The Saw is a " portable light weight jobsite table saw," manufactured in November 2006. (Def's. Mem. at 3-4 (citing Schafebook Dep.[6] at 24-26; Def's Ex. E[7])). According to defendant, the Saw is designed to allow an operator to make a variety of cuts, including rip cuts, cross cuts, angled cuts, and non-through cuts. (Id. at 4). Defendant asserts that the Saw was designed in conformity with industry standards and includes a variety of safety features as standard equipment, including a splitter-mounted blade guard assembly, which is designed to reduce the risk that the operator will come into contact with the blade while using the Saw. (Id. (citing Schafebook Dep. at 54-55)). The Saw also includes warnings on the Saw itself and in the instruction manual. (Id. at 5 (citing Def.'s Mem. Exs. E, H)). The warnings advise the user to always use the blade guard during cutting operations. (Id. at 5). However, defendant acknowledges that certain cuts, such as non-through cuts, cannot be performed while the guard is in place. (Id.)

According to plaintiff, he is a high school graduate, with seven years of carpentry and heavy construction experience prior to the accident. (PL's Dep.[8] at 9, 31-33).

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Plaintiff testified that he had used table saws " hundreds of times" and knew that the blade guard was used to help prevent a person's hands from coming into contact with the blade. (Id. at 62-65, 67, 75-77, 95). Plaintiff also testified that when he started working for Harper, he noted that the Saw did not have the blade guard assembly in place and he was concerned about its absence. (Id. at 94-97). He read the warning labels on the Saw and in particular, read the label that stated: " Danger! Keep hands away from the blade." (Id. at 129-130; Def.'s Ex. E).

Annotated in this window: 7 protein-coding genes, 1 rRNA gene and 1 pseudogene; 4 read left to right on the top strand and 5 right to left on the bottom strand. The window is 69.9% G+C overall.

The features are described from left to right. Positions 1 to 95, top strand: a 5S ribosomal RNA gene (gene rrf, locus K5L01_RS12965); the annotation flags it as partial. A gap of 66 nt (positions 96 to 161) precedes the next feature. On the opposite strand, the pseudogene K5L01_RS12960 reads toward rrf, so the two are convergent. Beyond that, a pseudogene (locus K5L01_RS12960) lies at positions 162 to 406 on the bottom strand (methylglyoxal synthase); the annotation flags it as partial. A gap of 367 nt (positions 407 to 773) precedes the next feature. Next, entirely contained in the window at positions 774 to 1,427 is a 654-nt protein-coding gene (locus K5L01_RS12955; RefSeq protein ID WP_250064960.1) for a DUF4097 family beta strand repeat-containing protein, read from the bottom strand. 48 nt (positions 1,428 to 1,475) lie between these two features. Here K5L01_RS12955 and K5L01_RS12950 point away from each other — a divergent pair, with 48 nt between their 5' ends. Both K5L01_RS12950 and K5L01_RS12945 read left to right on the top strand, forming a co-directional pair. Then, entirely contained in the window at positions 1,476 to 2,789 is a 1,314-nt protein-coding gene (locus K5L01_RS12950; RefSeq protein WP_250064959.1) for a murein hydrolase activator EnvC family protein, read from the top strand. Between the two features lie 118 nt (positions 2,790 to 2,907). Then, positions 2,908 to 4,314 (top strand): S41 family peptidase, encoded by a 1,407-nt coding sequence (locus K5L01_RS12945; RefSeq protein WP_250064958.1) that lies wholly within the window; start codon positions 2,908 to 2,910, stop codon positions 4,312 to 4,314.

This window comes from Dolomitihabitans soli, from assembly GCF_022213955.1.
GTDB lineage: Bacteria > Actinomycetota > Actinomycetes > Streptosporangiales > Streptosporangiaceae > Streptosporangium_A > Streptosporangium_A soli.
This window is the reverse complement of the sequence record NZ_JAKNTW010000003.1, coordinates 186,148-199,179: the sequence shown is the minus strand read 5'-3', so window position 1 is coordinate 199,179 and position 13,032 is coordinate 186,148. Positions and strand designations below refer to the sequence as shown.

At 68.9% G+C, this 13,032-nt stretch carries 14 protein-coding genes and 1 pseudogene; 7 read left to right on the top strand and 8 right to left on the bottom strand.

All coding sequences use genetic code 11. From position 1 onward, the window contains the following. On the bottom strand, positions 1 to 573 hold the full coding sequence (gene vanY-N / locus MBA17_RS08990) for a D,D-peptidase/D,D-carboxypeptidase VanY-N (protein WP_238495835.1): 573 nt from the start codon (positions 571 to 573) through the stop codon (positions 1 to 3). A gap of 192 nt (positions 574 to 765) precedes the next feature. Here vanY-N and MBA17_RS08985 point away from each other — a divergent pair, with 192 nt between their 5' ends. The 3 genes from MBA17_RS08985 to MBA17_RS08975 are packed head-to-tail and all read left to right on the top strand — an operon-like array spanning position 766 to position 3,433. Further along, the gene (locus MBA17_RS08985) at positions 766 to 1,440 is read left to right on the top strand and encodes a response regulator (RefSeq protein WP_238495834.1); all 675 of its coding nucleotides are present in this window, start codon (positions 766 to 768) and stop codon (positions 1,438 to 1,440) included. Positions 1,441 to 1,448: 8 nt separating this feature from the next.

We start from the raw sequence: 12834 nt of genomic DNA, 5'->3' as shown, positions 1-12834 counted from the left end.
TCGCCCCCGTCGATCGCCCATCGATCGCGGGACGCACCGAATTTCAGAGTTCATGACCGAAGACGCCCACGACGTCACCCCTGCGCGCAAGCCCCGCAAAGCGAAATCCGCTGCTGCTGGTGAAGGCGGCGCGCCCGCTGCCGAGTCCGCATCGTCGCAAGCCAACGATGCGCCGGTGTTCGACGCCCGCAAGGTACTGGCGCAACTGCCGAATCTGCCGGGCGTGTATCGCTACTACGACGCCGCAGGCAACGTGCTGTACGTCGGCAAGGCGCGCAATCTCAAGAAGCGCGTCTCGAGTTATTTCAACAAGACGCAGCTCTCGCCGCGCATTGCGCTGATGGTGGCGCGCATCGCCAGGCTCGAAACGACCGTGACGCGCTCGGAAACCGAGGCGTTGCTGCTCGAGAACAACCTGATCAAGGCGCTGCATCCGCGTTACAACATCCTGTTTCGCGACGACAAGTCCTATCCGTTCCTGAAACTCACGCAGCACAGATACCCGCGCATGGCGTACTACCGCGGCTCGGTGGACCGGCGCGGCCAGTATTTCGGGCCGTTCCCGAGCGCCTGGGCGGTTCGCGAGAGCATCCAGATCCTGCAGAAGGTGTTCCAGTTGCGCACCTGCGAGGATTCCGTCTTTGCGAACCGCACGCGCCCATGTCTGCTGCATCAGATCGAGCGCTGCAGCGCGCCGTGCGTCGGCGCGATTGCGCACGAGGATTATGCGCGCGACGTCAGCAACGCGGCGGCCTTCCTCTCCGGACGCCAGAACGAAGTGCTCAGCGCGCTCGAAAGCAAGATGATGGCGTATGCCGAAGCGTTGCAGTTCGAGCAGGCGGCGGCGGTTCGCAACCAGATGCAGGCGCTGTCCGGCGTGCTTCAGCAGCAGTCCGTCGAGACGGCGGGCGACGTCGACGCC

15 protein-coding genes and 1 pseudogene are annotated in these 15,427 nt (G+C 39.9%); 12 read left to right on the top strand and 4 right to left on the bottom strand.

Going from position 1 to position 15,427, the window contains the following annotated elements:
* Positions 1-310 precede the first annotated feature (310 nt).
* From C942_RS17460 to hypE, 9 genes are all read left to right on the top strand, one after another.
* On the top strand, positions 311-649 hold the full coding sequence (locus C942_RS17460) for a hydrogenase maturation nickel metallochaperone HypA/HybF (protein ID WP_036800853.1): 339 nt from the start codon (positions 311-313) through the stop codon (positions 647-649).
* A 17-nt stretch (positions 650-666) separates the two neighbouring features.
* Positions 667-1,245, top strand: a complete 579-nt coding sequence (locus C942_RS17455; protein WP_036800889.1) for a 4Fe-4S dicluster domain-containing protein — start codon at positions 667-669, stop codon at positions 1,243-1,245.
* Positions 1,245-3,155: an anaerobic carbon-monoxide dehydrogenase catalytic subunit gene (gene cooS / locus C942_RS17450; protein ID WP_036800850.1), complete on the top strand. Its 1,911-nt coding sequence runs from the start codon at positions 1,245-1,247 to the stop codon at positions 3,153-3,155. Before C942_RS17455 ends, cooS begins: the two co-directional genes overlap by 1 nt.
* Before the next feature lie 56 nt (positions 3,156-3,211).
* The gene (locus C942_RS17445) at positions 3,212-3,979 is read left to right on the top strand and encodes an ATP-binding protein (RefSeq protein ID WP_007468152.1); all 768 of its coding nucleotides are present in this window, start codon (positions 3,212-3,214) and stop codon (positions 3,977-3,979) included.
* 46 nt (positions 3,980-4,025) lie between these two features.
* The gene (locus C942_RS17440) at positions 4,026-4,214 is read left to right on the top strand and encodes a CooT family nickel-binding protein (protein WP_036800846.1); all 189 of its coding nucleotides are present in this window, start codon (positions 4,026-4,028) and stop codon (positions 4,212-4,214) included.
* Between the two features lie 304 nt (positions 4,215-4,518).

On the date of the accident, plaintiff was using the Saw, which had been placed in a makeshift table, set on top of a cabinet. (Id. at 100-103, 126). As plaintiff was in the process of performing a rip cut, using a push stick to push the wood into the Saw blade, the wood got stuck on a lip between the table saw top and the table. (Id. at 115). Without turning off the Saw, plaintiff reached his left hand over the blade to get the wood, while continuing to push the push stick with his other hand (Id. at 115-119). The force of the blade caused the wood to " kick back" and the blade pulled plaintiff's left hand into the Saw. (Id.) Defendant contends that it is undisputed that the type of cut being performed by plaintiff could have been done with the guard assembly in place, and had the blade guard been in place, the accident would not have occurred. (Def.'s Mem. at 9 (citing Schafebook Dep. at 94-95; Barbe Tr.[9] at 179, 245-246)).